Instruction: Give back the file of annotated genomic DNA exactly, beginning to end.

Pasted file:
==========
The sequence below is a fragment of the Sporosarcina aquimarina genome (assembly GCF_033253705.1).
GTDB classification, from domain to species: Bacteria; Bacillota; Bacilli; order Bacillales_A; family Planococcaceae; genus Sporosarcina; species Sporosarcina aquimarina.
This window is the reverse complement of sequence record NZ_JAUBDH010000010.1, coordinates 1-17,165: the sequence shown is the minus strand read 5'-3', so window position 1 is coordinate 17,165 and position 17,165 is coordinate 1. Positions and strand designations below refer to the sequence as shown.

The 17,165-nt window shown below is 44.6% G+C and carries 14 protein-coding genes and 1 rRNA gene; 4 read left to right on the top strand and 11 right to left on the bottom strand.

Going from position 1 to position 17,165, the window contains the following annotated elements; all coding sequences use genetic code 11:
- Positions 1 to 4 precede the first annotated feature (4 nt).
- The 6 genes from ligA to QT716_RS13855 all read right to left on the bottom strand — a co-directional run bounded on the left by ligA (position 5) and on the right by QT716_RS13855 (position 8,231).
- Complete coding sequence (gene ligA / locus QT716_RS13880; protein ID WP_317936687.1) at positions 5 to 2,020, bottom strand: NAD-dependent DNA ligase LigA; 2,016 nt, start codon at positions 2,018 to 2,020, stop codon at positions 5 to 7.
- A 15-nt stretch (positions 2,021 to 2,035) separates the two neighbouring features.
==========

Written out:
The sequence below is a fragment of the Sporosarcina aquimarina genome (assembly GCF_033253705.1).
GTDB classification, from domain to species: Bacteria; Bacillota; Bacilli; order Bacillales_A; family Planococcaceae; genus Sporosarcina; species Sporosarcina aquimarina.
This window is the reverse complement of sequence record NZ_JAUBDH010000010.1, coordinates 1-17,165: the sequence shown is the minus strand read 5'-3', so window position 1 is coordinate 17,165 and position 17,165 is coordinate 1. Positions and strand designations below refer to the sequence as shown.

The 17,165-nt window shown below is 44.6% G+C and carries 14 protein-coding genes and 1 rRNA gene; 4 read left to right on the top strand and 11 right to left on the bottom strand.

Going from position 1 to position 17,165, the window contains the following annotated elements; all coding sequences use genetic code 11:
- Positions 1 to 4 precede the first annotated feature (4 nt).
- The 6 genes from ligA to QT716_RS13855 all read right to left on the bottom strand — a co-directional run bounded on the left by ligA (position 5) and on the right by QT716_RS13855 (position 8,231).
- Complete coding sequence (gene ligA / locus QT716_RS13880; protein ID WP_317936687.1) at positions 5 to 2,020, bottom strand: NAD-dependent DNA ligase LigA; 2,016 nt, start codon at positions 2,018 to 2,020, stop codon at positions 5 to 7.
- A 15-nt stretch (positions 2,021 to 2,035) separates the two neighbouring features.